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July 20, 2007

Hell to Eternity

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Phil Karlson - 1960
Warner Brothers Region 1 DVD

While I am glad that Warner Brothers finally got around to releasing Hell to Eternity on DVD, I wish someone would have had the foresight to interview Guy Gabaldon or better, had him do a commentary track, before he died last August. While Gabaldon loved the movie about his life enough to name a son after Jeffrey Hunter, even a superficial examination reveals discrepencies between Galbadon's own experience and the version filmed by Phil Karlson. A closer look also reveals that in spite of any good intentions on the part of the filmmakers, Hell to Eternity is as conflicted about whatever it is trying to say about racism as Gabaldon is shown being conflicted about his own sense of identity.

While Hell to Eternity is one of the first of the few films that addressed the treatment of Japanese-Americans in World War II, the film simultaneously ignores that Gabaldon was of Mexican descent. One of the constant themes of the film is the idea of being "all American". As shown in Hell to Eternity, speaking English and adopting the culture was not enough for Japanese immigrants or their children. With the narrative and casting of Jeffrey Hunter, there is no discussion of the discrimination that Gabaldon faced as a Latino in the Marines.

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And yet . . . overlooking that Jeffrey Hunter was the same age as Guy Gabaldon in 1960, and too old to play the eighteen year old war hero, and giving a pass to the fictionalization of Gabaldon's life, Hell to Eternity remains a moving, and sometimes heartbreaking film. Through Hunter, the film addresses the contradiction of the U.S. government specifically interning Japanese-Americans though not those of German or Italian descent, as well as the initial rejection of Japanese-Americans in the military. Gabaldon is presented as a person who, if not in some kind of conflict with others, is conflicted within, an outsider who finds himself identifying not only with the Japanese family that adopted him, but with by extension, the Japanese. On the battlefields of Saipan, Gabaldon identification with his military family is such that he becomes a virtual killing machine after witnessing the murder of a Marine Corps buddy played by David Janssen. In a scene in Hawaii, where there was no internment of the Japanese, Hunter ends up with a caucasian reporter portrayed by Patricia Owens, while Janssen and Vic Damone are with two Japanese women. If Gabaldon is not battling his darker impulses or other men, he is depicted here in a battle of the sexes, conquering the unattainable white woman. Karlson cuts directly from a shot of Hunter and Owens in embrace to footage of naval cannons blasting away, as if to say love, as well as life, is a battlefield.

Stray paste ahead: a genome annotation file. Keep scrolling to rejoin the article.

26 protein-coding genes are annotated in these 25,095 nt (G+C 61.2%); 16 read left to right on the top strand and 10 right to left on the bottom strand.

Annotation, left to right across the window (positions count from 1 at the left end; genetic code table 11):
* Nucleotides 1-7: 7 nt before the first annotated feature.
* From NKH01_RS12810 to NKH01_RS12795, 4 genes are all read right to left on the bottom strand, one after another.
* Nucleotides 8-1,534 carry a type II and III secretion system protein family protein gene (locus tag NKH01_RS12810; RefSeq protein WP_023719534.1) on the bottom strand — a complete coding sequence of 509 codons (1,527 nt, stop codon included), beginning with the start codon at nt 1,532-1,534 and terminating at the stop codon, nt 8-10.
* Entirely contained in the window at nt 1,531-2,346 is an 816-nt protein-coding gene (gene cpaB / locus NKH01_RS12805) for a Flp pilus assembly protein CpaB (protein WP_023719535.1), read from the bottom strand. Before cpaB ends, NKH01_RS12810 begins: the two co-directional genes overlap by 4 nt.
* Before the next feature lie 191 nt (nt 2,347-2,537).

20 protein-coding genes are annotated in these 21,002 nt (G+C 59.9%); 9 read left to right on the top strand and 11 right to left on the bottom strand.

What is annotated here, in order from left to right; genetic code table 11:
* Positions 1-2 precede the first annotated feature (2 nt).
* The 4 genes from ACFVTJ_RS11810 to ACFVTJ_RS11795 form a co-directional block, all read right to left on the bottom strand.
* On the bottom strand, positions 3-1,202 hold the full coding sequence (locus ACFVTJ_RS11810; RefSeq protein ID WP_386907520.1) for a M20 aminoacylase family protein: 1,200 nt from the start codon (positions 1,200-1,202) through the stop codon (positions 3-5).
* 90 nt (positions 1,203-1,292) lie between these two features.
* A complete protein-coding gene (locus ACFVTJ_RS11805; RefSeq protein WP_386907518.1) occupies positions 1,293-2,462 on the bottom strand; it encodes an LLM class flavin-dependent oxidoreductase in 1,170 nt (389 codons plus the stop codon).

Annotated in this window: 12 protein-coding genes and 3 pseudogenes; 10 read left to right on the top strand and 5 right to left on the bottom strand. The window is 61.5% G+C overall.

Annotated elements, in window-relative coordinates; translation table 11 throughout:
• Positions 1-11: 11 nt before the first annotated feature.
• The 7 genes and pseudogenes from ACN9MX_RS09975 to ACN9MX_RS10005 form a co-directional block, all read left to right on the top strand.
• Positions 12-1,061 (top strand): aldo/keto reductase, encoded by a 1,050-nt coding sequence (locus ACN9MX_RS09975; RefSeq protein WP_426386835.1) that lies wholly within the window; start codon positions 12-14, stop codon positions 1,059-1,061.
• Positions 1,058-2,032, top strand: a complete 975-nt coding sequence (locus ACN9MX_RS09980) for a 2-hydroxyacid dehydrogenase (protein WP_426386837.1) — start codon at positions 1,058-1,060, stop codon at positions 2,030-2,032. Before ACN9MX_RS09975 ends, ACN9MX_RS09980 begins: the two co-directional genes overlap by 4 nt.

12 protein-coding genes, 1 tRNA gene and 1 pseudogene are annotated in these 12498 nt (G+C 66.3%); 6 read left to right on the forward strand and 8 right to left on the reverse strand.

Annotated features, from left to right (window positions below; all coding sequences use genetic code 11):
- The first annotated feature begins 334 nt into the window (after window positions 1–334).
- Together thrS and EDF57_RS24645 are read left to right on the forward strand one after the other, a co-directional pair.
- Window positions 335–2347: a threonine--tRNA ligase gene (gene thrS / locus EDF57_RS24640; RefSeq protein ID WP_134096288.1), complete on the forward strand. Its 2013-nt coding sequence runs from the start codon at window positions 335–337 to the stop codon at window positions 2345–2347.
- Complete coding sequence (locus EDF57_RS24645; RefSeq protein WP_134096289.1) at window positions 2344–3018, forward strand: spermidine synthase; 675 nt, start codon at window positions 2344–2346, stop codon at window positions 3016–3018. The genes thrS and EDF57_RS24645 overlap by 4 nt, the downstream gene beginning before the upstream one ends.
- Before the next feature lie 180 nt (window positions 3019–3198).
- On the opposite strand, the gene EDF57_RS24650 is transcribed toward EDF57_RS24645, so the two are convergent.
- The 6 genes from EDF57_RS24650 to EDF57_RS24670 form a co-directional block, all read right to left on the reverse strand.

What the real Guy Gabaldon may have seen in Jeffrey Hunter's performance that struck him as true was the intensity that Hunter projects, the flashes of rage provoked from witnessing discrimination or the death of his best friend in the Corps. Sessue Hayakawa brings his considerable dignity to the role of the Japanese general who commits ritual suicide in front of his troops after ordering them to surrender. Hayakawa's wife, silent star Tsuru Aoki made her last film appearance as the woman Gabaldon called "Mama-san". There is a bit of coincidence that approximately five years after they appeared together in Hell to Eternity, Jeffrey Hunter starred in the pilot episode of "Star Trek", while George Takei, who played his "brother" George, went on to co-star in the series. They is much to admire about Hell to Eternity, but there is still room for the true story of Guy Gabaldon to be told.

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Posted by peter at July 20, 2007 12:22 AM


The scene from the film, Hell to Eternity that has stuck with me from childhood is when the japanese people threw themselves off the clift committing suicide. I don't remember why, but even as a child, I knew that there was hatred and racism going on in the film. It's been a few decades since watching this film and I am going to make it priority to watch it again!

Posted by: Joe LeGrand at February 6, 2008 10:27 PM